CDTA logo

CDTA Winter Traveling and Weather Tips

Back To Archived News

Weather Traveling Tips And policies

Weather Tips

When the weather turns bad, many people ride CDTA so they don't have to worry about driving. If you plan to take CDTA during a snow/ice storm, here's what you need to know:

Safety comes first
CDTA operators are trained to handle adverse weather conditions.

Some bus lines may be Rerouted
If a route has steep hills or other potential dangers, service may be rerouted until the roads have been cleared. Visit the service alerts page at cdta.org or call (518) 482-8822 to check whether your bus line is on a reroute. You can also watch for announcements on local TV and radio stations.


 

Buses may not be running on schedule
Snow and ice on the roads affects all traffic, so buses may experience delays during weather emergencies. However, buses should still arrive at regular intervals.

Preparation pays off
CDTA Supervisors will be at major transit transfer points throughout the region to assist riders. Here's how you can make your own preparations:

  • Wear high-visibility clothing.
  • Look for bus stops on clear, level streets.
  • Give yourself extra time to reach your destination. Detours and road conditions are likely to delay your trip, but we're working to get you there safely.
  • Wait until the bus comes to a complete stop and the doors open before stepping off the curb.
  • Use handrails when getting on and off the us . Remember, stairs and aisles may be slippery from the snow.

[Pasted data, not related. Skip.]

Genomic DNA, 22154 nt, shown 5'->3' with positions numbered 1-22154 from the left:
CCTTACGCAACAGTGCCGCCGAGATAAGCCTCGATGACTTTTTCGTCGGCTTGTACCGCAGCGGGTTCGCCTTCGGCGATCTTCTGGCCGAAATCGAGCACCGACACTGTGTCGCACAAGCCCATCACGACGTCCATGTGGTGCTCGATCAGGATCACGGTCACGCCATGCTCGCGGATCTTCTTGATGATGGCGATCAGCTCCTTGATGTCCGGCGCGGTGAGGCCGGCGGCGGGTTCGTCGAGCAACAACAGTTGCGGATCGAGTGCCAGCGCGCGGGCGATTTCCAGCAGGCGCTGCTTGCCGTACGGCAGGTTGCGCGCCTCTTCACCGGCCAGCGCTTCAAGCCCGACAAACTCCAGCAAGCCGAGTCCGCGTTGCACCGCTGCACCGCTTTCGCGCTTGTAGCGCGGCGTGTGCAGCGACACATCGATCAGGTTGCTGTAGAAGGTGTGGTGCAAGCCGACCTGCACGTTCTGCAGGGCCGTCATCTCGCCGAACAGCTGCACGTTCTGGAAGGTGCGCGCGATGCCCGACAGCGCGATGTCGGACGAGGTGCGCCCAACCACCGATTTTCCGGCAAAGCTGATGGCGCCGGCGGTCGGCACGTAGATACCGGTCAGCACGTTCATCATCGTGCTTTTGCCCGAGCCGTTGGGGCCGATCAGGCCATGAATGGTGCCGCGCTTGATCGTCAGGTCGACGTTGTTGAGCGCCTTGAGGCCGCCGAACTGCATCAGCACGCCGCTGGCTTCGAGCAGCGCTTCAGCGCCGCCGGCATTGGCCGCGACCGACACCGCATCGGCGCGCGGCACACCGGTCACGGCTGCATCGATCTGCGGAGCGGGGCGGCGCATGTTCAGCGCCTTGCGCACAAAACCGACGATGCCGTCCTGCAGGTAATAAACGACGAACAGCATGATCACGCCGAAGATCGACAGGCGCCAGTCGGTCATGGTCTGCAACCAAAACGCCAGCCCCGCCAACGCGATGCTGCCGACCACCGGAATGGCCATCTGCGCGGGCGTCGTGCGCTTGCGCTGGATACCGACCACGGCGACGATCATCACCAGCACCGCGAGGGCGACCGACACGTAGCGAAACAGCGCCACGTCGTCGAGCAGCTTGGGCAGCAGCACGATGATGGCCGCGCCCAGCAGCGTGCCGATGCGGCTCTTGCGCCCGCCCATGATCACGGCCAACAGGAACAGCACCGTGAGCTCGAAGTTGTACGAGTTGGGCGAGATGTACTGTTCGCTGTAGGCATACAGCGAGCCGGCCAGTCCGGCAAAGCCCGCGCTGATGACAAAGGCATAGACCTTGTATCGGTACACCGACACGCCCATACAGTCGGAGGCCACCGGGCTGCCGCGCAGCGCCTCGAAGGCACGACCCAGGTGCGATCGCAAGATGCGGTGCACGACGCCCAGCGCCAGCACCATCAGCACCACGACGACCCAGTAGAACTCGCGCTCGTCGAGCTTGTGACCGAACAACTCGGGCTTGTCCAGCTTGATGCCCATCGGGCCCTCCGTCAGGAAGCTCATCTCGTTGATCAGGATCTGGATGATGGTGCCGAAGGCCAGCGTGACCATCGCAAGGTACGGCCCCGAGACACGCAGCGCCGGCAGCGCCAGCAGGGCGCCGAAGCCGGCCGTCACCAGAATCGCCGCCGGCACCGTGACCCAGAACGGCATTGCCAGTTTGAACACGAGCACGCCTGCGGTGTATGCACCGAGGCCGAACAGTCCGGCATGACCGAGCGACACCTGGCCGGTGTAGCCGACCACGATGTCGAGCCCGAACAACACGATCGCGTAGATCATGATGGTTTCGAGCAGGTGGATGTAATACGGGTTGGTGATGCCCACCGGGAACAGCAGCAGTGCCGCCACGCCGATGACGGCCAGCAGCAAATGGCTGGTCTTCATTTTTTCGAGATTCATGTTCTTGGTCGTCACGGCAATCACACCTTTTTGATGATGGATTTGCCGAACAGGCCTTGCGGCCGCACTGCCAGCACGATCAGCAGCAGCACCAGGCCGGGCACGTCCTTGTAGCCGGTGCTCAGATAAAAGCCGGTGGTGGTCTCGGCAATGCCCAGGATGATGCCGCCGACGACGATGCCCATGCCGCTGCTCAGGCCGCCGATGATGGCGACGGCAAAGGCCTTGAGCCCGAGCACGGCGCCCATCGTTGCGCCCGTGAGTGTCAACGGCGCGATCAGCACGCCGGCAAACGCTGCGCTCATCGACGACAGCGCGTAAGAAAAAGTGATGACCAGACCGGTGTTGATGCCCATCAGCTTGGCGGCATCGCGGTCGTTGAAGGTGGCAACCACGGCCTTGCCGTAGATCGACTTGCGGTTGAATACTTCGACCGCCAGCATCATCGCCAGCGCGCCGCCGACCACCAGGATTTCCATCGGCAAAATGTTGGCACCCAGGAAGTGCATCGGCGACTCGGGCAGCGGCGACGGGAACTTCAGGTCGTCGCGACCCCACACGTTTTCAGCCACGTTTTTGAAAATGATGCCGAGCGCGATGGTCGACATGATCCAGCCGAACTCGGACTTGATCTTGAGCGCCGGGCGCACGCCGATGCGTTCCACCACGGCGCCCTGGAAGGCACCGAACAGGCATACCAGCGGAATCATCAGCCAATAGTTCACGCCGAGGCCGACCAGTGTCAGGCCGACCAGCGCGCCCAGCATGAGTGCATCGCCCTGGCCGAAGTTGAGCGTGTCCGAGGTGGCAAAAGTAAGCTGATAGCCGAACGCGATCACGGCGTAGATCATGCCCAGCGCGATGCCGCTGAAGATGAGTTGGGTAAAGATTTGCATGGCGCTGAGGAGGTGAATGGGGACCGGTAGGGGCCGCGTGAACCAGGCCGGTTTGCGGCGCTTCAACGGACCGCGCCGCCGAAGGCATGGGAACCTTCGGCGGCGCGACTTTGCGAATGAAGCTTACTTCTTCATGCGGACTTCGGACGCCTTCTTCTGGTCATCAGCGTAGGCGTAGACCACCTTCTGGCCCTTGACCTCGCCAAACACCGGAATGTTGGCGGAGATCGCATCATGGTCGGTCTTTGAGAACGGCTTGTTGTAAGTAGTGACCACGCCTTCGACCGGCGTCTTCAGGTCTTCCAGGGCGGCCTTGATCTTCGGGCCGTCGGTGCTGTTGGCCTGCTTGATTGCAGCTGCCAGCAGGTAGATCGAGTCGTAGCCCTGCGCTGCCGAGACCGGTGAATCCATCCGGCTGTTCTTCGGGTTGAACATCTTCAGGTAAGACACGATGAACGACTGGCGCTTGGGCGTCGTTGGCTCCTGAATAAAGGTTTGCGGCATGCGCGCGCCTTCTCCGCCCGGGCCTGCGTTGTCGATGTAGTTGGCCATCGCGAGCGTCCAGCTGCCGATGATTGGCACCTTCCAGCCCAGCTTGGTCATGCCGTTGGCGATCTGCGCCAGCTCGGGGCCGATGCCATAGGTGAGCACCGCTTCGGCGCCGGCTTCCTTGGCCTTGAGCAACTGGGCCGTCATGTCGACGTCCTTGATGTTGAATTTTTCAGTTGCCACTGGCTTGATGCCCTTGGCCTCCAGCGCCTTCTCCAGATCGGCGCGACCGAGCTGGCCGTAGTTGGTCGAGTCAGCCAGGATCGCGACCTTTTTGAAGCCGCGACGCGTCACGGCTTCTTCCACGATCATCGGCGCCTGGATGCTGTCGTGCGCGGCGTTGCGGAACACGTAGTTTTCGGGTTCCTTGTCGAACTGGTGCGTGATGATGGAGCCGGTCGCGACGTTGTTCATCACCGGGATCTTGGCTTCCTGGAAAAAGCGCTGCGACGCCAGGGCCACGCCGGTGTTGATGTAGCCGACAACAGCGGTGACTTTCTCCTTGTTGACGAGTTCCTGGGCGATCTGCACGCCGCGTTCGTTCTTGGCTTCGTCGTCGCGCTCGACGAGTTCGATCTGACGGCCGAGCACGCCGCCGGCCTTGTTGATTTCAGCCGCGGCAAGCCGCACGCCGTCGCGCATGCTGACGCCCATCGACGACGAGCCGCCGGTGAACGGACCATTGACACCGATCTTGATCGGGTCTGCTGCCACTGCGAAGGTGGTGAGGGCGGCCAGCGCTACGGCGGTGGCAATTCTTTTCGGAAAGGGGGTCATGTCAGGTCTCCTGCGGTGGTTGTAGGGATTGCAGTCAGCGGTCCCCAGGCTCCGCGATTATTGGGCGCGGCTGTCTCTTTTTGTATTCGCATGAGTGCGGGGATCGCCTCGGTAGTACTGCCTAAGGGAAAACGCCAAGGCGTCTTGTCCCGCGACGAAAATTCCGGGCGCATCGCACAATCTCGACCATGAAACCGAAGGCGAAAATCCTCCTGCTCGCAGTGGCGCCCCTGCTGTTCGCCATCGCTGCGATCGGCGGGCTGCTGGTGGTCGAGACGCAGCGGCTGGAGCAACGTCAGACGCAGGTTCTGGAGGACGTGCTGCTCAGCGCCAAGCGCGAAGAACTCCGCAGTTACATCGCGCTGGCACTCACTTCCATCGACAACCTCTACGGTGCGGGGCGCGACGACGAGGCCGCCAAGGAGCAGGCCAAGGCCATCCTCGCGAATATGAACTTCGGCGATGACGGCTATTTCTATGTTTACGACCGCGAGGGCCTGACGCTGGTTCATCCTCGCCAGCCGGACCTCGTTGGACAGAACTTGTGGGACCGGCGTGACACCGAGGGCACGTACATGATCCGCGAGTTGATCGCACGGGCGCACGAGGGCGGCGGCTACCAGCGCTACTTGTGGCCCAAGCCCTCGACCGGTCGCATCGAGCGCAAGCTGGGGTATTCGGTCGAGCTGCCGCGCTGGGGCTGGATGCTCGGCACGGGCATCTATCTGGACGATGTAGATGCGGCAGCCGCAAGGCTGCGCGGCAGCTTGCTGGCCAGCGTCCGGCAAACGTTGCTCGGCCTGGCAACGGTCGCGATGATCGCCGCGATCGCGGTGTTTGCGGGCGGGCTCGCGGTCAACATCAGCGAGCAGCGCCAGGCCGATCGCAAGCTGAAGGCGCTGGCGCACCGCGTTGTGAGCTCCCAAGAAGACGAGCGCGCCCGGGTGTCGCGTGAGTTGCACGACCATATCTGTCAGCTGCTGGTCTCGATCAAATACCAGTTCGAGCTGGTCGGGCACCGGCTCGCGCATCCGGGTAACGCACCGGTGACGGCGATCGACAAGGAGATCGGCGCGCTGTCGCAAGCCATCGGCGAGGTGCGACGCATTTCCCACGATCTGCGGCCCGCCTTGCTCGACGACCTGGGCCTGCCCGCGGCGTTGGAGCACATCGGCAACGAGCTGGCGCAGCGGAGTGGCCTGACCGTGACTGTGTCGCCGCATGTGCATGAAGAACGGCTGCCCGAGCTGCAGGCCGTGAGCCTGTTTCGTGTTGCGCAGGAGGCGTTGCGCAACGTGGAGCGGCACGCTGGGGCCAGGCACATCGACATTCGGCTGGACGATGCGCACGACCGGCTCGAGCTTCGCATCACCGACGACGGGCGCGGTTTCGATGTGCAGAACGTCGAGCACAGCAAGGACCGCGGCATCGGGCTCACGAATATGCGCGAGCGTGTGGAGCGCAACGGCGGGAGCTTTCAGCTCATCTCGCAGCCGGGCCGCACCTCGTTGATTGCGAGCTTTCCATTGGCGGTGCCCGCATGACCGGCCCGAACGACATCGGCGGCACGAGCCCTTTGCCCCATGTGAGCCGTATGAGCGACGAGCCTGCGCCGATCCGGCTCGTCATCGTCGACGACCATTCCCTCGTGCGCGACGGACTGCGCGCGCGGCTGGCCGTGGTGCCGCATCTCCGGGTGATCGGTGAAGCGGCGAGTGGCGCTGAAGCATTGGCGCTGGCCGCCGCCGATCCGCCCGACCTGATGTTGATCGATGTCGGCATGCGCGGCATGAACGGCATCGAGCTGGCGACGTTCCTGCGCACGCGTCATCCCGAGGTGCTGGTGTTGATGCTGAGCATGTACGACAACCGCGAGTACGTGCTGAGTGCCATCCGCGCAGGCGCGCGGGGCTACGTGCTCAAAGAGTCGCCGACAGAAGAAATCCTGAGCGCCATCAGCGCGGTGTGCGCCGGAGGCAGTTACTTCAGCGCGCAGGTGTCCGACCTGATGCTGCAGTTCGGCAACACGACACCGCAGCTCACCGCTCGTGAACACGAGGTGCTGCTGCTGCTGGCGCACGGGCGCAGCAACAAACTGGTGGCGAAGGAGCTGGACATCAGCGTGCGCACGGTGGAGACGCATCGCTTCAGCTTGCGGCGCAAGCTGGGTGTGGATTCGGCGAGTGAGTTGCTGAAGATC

• Hold on when riding on the bus. Buses may stop and start suddenly in wintery conditions.
  • It takes longer to stop in snow and ice, so give your driver extra notice when you signal to get off the bus.
  • Dress warmly and expect delays.
  • If there's no traffic going by your bus stop, walk to a stop on a sanded, busy street.
  • If your stop is in the middle of a hill, walk to the bottom where the bus can safely stop.
  • Stand back from the curb until the bus comes to a complete stop; it can slide sideways in slippery conditions.


Where do I find the very latest information?
Check the website Service Alerts page or call our Hotline at (518) 482-8822 and a Customer Services Representative will give you the latest update.



I live too far from the nearest bus stop to walk. Where can I park my car?
Check our Park and Ride Lot page to see if there's a lot near your route.


NATIONAL WEATHER SERVICE WINTER STORM ADVISORY DEFINITIONS
 

Winter Storm Watch
Issued by local National Weather Service Forecast offices when severe winter conditions including a seven inch or greater snowfall and/or significant icing of 1/2" or more, and/or significant sleet are POSSIBLE within 12 to 36 hours. Winter storm watches are issued for counties and are your first alert to the potential of a major winter storm.

Winter Storm Warning
Issued by local National Weather Service Forecast offices for individual counties when severe winter conditions are EXPECTED. Winter Storm warnings cover snow storms that are expected to drop a seven inch or greater snowfall or a combination of heavy snow, freezing rain and/or sleet that will cause significant disruption to daily activities and travel.